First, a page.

Her members clearly don’t agree, judging by their hiring patterns. The unemployment rate for university graduates is estimated at 3.3 per cent, about half that for non-graduates. Wages and participation rates are also higher.

    That does not follow. All that that shows is that they prefer to get graduates if they can, not that there is any overall gain at that point. It is just as consistent with credentialism and a race to the bottom for graduates that could still operate even if there were no overall gains, driven by a Tragedy of the Commons sort of mechanism – which means that neither employers nor would be employees face appropriate costs and benefits.

    Of course, the very fact that a mechanism like that can operate is grounds for trying to make institutional changes to stop it, but by the same token those would operate elsewhere and otherwise than by assisting ever more education and credentials. It would have to achieve better outcomes for those who chose to stop their education at points that were more optimal overall, so that they wouldn’t face the incentives of that race to the bottom.

  15. bjb
    August 4th, 2014 at 13:36 | #15

    I think I agree with Ms Livinghstone about too many people going to university. We could start be eliminating all those mickey mouse courses – and no I don’t mean in the humanities which the Tories and business class are quick to mock. All those BBus type courses, and the proliferation of MBA courses in the past two decades seem to have done little to increase the quality of business management. Things like law could also go back to the articled clerk model rather than a uni degree.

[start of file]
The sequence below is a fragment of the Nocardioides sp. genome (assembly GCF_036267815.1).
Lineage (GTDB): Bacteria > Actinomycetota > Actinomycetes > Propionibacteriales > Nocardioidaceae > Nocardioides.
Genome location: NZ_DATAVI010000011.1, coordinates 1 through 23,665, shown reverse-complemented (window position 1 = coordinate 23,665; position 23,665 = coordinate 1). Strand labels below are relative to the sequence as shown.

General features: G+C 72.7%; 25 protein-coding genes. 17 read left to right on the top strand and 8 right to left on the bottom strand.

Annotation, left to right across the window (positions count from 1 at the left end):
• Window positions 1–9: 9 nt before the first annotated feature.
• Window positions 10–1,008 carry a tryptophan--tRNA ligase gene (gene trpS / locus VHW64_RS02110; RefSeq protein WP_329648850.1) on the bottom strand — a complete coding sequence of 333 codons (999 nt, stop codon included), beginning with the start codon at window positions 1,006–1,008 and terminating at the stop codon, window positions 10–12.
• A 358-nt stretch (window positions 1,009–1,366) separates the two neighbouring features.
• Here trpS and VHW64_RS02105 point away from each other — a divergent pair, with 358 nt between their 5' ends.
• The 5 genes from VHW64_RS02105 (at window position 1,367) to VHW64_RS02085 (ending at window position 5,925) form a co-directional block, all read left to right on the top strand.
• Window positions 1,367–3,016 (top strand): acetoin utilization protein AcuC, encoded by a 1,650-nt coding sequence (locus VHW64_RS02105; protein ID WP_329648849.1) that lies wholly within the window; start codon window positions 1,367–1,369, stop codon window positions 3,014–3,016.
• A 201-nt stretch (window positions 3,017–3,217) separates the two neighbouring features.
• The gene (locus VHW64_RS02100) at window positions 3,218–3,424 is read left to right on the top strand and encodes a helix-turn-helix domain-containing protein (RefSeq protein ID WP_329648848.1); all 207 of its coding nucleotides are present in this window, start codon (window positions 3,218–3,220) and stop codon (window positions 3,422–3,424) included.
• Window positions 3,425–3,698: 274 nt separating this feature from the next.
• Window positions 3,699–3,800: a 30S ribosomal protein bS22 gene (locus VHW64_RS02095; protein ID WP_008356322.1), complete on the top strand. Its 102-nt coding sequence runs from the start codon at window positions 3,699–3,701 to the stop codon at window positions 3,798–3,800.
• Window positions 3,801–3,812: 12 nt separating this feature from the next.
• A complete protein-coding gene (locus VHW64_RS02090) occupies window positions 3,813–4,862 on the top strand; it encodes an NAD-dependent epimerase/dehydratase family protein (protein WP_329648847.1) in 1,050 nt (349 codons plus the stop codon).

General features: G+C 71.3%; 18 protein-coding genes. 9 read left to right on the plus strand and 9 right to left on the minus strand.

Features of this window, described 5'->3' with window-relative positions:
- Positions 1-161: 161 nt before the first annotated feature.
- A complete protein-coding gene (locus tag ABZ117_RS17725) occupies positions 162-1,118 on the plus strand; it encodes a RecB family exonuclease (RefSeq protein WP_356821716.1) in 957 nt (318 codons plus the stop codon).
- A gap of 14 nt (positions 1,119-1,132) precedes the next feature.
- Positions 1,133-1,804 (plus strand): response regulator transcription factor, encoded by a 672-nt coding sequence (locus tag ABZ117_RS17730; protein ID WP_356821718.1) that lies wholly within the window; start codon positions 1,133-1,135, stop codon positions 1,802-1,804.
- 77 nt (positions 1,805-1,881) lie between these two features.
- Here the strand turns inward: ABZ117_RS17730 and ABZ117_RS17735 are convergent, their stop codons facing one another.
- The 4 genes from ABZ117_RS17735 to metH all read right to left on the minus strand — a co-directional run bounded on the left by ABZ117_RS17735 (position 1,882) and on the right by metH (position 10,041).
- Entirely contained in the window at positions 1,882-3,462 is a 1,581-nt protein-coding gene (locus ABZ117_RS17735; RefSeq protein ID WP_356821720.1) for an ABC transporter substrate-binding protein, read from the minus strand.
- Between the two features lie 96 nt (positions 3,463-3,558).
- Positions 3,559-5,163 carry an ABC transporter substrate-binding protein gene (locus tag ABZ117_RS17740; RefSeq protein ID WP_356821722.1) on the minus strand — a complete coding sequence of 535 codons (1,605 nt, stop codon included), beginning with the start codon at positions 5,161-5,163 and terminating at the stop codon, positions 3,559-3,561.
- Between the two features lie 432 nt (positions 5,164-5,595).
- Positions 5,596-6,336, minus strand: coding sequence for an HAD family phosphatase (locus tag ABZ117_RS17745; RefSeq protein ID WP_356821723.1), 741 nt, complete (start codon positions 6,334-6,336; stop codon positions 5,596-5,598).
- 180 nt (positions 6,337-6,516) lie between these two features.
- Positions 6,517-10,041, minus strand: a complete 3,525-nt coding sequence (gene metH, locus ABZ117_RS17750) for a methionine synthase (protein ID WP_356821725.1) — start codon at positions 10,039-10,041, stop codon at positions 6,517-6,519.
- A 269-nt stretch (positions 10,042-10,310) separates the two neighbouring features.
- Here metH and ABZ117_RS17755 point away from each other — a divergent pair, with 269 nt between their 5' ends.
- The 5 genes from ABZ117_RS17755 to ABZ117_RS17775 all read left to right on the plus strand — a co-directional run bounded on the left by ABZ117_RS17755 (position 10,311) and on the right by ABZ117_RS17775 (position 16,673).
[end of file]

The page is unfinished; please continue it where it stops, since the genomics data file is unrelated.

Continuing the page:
16. John Quiggin
    August 4th, 2014 at 13:46 | #16

    @bjb

    I’m sympathetic to both suggestions, but AFAICT it’s been the better part of a century since you could enter the legal profession via a clerkship and without a law degree.

    As regards BBus degrees, and again AFAICT, the big numbers aren’t about training senior managers, rather for HR, events management and similar low-level functions that would nonetheless be beyond the capacity of a middling high school graduate (the typical intake to these degrees).

  17. bjb
    August 4th, 2014 at 14:10 | #17

    @John Quiggin

    I was being a bit naughty about the law degree :)